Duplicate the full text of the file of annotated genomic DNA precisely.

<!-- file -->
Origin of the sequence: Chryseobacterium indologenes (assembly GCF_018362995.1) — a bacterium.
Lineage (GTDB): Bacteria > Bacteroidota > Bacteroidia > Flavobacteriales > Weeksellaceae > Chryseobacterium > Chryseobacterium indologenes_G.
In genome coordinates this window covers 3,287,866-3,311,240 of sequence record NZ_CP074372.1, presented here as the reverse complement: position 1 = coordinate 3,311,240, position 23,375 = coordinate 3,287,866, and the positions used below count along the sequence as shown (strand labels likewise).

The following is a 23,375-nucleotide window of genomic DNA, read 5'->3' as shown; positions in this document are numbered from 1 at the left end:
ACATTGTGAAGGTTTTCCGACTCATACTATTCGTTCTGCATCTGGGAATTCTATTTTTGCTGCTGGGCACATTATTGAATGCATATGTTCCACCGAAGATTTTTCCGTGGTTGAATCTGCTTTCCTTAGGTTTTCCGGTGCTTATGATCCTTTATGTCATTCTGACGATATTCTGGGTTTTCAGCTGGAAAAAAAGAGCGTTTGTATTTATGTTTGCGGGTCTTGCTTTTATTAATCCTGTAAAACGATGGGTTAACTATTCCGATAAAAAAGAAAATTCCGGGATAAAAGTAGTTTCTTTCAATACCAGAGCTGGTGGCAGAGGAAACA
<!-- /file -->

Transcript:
Origin of the sequence: Chryseobacterium indologenes (assembly GCF_018362995.1) — a bacterium.
Lineage (GTDB): Bacteria > Bacteroidota > Bacteroidia > Flavobacteriales > Weeksellaceae > Chryseobacterium > Chryseobacterium indologenes_G.
In genome coordinates this window covers 3,287,866-3,311,240 of sequence record NZ_CP074372.1, presented here as the reverse complement: position 1 = coordinate 3,311,240, position 23,375 = coordinate 3,287,866, and the positions used below count along the sequence as shown (strand labels likewise).

The following is a 23,375-nucleotide window of genomic DNA, read 5'->3' as shown; positions in this document are numbered from 1 at the left end:
ACATTGTGAAGGTTTTCCGACTCATACTATTCGTTCTGCATCTGGGAATTCTATTTTTGCTGCTGGGCACATTATTGAATGCATATGTTCCACCGAAGATTTTTCCGTGGTTGAATCTGCTTTCCTTAGGTTTTCCGGTGCTTATGATCCTTTATGTCATTCTGACGATATTCTGGGTTTTCAGCTGGAAAAAAAGAGCGTTTGTATTTATGTTTGCGGGTCTTGCTTTTATTAATCCTGTAAAACGATGGGTTAACTATTCCGATAAAAAAGAAAATTCCGGGATAAAAGTAGTTTCTTTCAATACCAGAGCTGGTGGCAGAGGAAACA